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7 Deadly Sins of Travel

Thou shalt not do THAT anymore…

For most of us, travel is a gift. Our hard-earned vacation dollars and saved up vacation time is precious. But even the most smartly planned trip is subject to snafus. The thrill of discovering a new place is replaced with a hunt for lost luggage or rushed sightseeing or a trip to the hospital. And when things go wrong, we can quickly devolve into behaving like poorly parented toddlers.

Some travel sins are easily avoided while others might require a shift in thinking, a tweaking of the lens we’re looking through when we travel. Ready to confess your travel sins?

Gluttony ~ Overindulging

yum ... gluttony!I’m not going to lie, I enjoying wrapping up a busy travel day at the bar with friends and colleagues. Trouble is, I’ve seen far too many travelers reach that tipping point and sail right on past it. Getting drunk while on the road is a risky proposition – especially if you’re traveling alone and you’re on a business trip. As a woman who travels alone, I take my travel safety seriously. Very seriously. And when I’m traveling on business, I’m representing the company I work for – whether I’m on the golf course, at the bar or in a boardroom.

Speaking of overindulging, travel often broadens the waistline faster than it broadens our horizons. Trying being a badass healthy traveler instead…

Greed ~ Squeezing too much travel into a day

Travel takes time and rushing it can get you into trouble. Forty-five minutes might feel like enough time between connecting flights but it isn’t. Factor in flight delays, weather delays and mechanical glitches and you’ve just missed your flight, leaving you hanging out in an airport for 8 hours while you wait for the next one – with no one to blame but yourself.

When I first started traveling professionally, I brought home far too much stuff – junk – that collected dust until I eventually threw it out. Now I invest in experiences. While trinkets can be fun to buy on an exotic island, a hot air balloon ride over the Sonoran Desert or a beautiful meal on the beach at sunset with my lover give me what I truly crave from travel – deeper connection to those I love and the world around me.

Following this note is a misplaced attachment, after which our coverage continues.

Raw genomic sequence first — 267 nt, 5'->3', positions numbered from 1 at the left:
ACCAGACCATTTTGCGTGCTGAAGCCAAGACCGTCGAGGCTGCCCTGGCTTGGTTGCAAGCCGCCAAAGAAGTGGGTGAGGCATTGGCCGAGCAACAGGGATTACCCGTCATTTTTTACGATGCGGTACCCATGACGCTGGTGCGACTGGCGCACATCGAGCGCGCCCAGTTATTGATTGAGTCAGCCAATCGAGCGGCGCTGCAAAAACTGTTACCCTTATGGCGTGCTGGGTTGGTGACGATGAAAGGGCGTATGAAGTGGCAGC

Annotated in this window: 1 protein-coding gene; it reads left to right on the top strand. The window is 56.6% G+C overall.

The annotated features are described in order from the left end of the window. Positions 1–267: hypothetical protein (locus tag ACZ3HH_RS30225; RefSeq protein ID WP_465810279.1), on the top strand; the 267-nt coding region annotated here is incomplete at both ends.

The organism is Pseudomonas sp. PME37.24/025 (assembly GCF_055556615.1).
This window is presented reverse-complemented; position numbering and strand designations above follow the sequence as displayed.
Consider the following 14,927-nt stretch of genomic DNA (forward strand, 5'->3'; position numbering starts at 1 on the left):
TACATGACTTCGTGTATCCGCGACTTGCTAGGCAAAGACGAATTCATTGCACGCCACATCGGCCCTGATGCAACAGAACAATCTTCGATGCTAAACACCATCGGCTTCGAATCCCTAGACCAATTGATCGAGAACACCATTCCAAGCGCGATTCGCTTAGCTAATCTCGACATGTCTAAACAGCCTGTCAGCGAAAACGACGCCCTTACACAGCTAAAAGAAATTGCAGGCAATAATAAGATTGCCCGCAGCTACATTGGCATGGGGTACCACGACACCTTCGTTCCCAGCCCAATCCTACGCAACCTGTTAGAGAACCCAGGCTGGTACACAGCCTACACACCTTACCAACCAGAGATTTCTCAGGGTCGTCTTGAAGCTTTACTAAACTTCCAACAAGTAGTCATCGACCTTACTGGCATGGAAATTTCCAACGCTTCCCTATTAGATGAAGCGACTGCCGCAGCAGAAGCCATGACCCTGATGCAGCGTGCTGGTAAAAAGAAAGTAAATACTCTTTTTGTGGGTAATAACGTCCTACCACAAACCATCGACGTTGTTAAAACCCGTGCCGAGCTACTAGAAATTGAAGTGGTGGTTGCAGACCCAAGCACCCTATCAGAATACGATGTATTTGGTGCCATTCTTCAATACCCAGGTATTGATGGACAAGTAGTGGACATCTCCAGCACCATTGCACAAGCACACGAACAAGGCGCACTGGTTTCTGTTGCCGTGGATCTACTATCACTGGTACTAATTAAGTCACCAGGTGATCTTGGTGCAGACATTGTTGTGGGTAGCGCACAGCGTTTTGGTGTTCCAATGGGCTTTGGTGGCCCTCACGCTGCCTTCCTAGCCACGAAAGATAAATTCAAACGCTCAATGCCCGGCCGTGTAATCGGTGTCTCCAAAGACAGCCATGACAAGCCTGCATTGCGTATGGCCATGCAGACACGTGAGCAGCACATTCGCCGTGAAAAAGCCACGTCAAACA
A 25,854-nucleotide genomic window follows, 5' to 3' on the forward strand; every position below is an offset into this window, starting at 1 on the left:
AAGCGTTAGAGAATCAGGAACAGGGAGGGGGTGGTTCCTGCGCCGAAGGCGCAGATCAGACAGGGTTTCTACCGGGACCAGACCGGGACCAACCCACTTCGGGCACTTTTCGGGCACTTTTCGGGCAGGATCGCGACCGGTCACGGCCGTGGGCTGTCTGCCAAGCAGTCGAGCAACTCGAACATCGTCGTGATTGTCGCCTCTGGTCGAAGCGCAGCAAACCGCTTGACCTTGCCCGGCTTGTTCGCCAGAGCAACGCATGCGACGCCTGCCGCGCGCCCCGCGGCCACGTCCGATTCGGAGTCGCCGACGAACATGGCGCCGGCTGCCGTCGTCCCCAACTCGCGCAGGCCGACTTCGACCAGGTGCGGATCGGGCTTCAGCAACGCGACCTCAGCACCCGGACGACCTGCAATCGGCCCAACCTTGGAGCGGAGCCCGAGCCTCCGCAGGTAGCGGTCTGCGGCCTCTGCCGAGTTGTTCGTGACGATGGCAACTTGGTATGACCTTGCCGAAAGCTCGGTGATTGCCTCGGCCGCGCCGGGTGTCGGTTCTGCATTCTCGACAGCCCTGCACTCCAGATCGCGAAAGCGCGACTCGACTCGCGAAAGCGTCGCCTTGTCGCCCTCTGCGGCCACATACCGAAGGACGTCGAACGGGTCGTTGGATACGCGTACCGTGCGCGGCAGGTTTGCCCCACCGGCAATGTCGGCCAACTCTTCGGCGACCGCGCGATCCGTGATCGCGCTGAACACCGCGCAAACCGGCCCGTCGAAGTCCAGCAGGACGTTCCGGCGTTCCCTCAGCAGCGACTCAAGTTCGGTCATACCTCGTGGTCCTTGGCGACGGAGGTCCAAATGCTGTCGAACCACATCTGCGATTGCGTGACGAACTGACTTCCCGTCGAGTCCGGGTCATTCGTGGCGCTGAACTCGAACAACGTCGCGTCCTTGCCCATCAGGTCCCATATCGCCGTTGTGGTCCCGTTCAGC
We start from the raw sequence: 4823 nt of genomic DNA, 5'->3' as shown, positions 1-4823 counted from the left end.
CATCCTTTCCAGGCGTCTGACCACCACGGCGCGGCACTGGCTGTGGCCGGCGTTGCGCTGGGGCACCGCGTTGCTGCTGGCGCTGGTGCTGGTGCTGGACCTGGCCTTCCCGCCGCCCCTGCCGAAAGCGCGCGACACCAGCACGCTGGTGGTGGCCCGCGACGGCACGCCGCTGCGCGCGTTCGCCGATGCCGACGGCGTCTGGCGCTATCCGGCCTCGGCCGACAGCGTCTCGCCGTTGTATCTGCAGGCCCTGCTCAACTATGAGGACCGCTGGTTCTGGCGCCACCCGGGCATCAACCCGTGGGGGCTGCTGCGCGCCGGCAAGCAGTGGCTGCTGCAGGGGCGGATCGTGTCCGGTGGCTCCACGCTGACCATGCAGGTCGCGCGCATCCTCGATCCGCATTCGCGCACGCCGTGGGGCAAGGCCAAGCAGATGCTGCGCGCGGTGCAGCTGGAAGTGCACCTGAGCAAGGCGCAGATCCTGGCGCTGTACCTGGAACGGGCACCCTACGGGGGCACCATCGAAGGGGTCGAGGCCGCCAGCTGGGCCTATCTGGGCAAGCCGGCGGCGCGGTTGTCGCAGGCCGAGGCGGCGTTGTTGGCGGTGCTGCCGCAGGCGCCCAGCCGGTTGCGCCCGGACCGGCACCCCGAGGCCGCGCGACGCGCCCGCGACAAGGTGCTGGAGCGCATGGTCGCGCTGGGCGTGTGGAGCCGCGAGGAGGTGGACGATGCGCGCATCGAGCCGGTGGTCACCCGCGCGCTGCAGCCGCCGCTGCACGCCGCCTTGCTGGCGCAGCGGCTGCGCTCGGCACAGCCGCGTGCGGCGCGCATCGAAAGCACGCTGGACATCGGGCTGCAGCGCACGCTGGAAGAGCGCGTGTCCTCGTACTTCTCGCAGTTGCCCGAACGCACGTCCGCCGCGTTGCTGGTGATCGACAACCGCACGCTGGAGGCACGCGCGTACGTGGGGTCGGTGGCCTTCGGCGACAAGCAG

Speaking of time, monitor how much time you spend behind the wheel when road-tripping. Truck drivers adhere to strict guidelines and so should you. Pace yourself on the road and take time to ensure you arrive healthy, stress-free and alive.

Sloth ~ Not taking enough risks

I travel to experience the world around me, to find myself and to meet new people who may think differently than I do. If I eat at chain restaurants, or don’t make an effort to experience the local flavor of a place and spend more time tweeting than I do experiencing, why travel? That kind of lazy is easier (and cheaper) to do at home.

Wrath ~ Ranting at the wrong folks

Air Canada recently bumped me from a flight. I spent 12 unwanted hours in an airport, was forced through security twice and missed the first night of a conference I’d booked tickets to more than 2 months prior. While they compensated me for my frustration, the bump should never have happened. They sold my seat on that plane twice – not cool. I could have poured my anger on all the Air Canada employees I met that day but I would have missed meeting some amazing people. Lily, for example, took time out of her lunch hour to walk to me to the correct gate. Ranting can be effective, as long as you aim it at the right target.

Envy ~ Not being grateful enough

what do you envy?This one’s tough. I travel a lot but there more than a few writers who travel a whole lot more than I do. Sometimes I feel that green-eyed jealousy monster rearing its ugly head when I see someone going somewhere I’ve never been. Why can’t I go there? Why didn’t I get that opportunity? Instead of letting jealousy take hold, I turn that feeling into productivity. I work harder. The opportunities that have come into my life have changed me in immeasurable ways. Focusing on gratitude is my favorite way to travel.

Pride ~ Being a travel snob

Ever seen two writers dive into the traveler/tourist debate? One argues a true traveler avoids cruise ships like the plague, always explores on her own and takes big risks to reap big rewards. The travel snob is a close cousin to the food snob. The other argues tourists flock to cruise ships, stay at the touristy hotels and adore tour guides. The travel snob calls this person the redneck traveler. Seriously, folks, can’t we all agree to travel in a way that feels good in our hearts? As long as our travels don’t hurt or take advantage of those less fortunate and help us feel better about being in this world, isn’t that good enough?

For the record, I’m an equal opportunity traveler and turning down an opportunity to travel just isn’t in my make-up – whether it’s on a cruise ship, organized walking tour or a weekend getaway at a blue-blood hotel.

fanning the flamesLust ~ Cheating and the road to romance

It never ceases to amaze me when I see people shed their morals in favor of a little road romance. Whether its business colleagues or writers, traveling is not a hall pass for cheating on your partner. And you know that phrase, what happens in Vegas, stays in Vegas? It’s a lie. Come home with memories, not a heart full of regrets…

Confession time. Share your travel sins – and how you overcame them. Connect with us on Twitter and Facebook – and let’s continue the conversation!

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